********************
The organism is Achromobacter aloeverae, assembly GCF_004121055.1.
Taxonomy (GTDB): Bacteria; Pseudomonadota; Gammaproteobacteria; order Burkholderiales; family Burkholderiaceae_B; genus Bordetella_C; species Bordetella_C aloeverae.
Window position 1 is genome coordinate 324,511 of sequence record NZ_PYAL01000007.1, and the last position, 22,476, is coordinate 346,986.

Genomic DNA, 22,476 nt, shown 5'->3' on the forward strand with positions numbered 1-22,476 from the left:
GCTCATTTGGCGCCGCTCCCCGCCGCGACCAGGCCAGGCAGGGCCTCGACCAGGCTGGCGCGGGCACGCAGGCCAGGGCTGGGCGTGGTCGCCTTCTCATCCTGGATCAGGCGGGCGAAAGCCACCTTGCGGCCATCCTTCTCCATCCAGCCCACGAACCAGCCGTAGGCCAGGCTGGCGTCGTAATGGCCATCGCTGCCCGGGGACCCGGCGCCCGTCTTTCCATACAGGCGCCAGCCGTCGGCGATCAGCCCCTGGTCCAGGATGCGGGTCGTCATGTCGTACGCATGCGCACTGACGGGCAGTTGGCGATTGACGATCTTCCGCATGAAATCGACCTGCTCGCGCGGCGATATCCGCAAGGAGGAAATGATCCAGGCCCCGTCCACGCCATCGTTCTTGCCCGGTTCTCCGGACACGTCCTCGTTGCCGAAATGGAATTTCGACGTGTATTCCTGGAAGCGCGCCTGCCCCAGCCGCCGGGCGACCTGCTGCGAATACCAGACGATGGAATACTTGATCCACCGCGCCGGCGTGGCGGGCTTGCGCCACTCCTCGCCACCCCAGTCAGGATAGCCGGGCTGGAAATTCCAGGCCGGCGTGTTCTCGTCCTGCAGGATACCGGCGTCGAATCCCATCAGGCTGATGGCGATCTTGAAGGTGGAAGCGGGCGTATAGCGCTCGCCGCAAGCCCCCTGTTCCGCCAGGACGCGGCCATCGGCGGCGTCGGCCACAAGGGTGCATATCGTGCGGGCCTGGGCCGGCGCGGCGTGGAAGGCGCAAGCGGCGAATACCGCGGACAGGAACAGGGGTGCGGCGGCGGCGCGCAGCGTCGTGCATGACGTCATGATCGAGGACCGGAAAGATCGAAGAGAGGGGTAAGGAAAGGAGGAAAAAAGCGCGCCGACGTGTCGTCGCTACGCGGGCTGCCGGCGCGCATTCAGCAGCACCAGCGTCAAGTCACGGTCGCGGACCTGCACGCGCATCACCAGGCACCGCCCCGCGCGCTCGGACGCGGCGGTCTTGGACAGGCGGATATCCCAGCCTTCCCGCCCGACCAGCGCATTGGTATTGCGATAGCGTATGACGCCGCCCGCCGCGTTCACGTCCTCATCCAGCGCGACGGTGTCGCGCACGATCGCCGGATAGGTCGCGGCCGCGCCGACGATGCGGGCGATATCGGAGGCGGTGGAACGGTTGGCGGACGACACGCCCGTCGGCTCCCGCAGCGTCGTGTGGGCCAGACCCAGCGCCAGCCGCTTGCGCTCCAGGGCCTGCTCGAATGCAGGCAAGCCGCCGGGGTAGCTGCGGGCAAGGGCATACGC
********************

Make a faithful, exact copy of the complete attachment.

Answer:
The organism is Achromobacter aloeverae, assembly GCF_004121055.1.
Taxonomy (GTDB): Bacteria; Pseudomonadota; Gammaproteobacteria; order Burkholderiales; family Burkholderiaceae_B; genus Bordetella_C; species Bordetella_C aloeverae.
Window position 1 is genome coordinate 324,511 of sequence record NZ_PYAL01000007.1, and the last position, 22,476, is coordinate 346,986.

Genomic DNA, 22,476 nt, shown 5'->3' on the forward strand with positions numbered 1-22,476 from the left:
GCTCATTTGGCGCCGCTCCCCGCCGCGACCAGGCCAGGCAGGGCCTCGACCAGGCTGGCGCGGGCACGCAGGCCAGGGCTGGGCGTGGTCGCCTTCTCATCCTGGATCAGGCGGGCGAAAGCCACCTTGCGGCCATCCTTCTCCATCCAGCCCACGAACCAGCCGTAGGCCAGGCTGGCGTCGTAATGGCCATCGCTGCCCGGGGACCCGGCGCCCGTCTTTCCATACAGGCGCCAGCCGTCGGCGATCAGCCCCTGGTCCAGGATGCGGGTCGTCATGTCGTACGCATGCGCACTGACGGGCAGTTGGCGATTGACGATCTTCCGCATGAAATCGACCTGCTCGCGCGGCGATATCCGCAAGGAGGAAATGATCCAGGCCCCGTCCACGCCATCGTTCTTGCCCGGTTCTCCGGACACGTCCTCGTTGCCGAAATGGAATTTCGACGTGTATTCCTGGAAGCGCGCCTGCCCCAGCCGCCGGGCGACCTGCTGCGAATACCAGACGATGGAATACTTGATCCACCGCGCCGGCGTGGCGGGCTTGCGCCACTCCTCGCCACCCCAGTCAGGATAGCCGGGCTGGAAATTCCAGGCCGGCGTGTTCTCGTCCTGCAGGATACCGGCGTCGAATCCCATCAGGCTGATGGCGATCTTGAAGGTGGAAGCGGGCGTATAGCGCTCGCCGCAAGCCCCCTGTTCCGCCAGGACGCGGCCATCGGCGGCGTCGGCCACAAGGGTGCATATCGTGCGGGCCTGGGCCGGCGCGGCGTGGAAGGCGCAAGCGGCGAATACCGCGGACAGGAACAGGGGTGCGGCGGCGGCGCGCAGCGTCGTGCATGACGTCATGATCGAGGACCGGAAAGATCGAAGAGAGGGGTAAGGAAAGGAGGAAAAAAGCGCGCCGACGTGTCGTCGCTACGCGGGCTGCCGGCGCGCATTCAGCAGCACCAGCGTCAAGTCACGGTCGCGGACCTGCACGCGCATCACCAGGCACCGCCCCGCGCGCTCGGACGCGGCGGTCTTGGACAGGCGGATATCCCAGCCTTCCCGCCCGACCAGCGCATTGGTATTGCGATAGCGTATGACGCCGCCCGCCGCGTTCACGTCCTCATCCAGCGCGACGGTGTCGCGCACGATCGCCGGATAGGTCGCGGCCGCGCCGACGATGCGGGCGATATCGGAGGCGGTGGAACGGTTGGCGGACGACACGCCCGTCGGCTCCCGCAGCGTCGTGTGGGCCAGACCCAGCGCCAGCCGCTTGCGCTCCAGGGCCTGCTCGAATGCAGGCAAGCCGCCGGGGTAGCTGCGGGCAAGGGCATACGC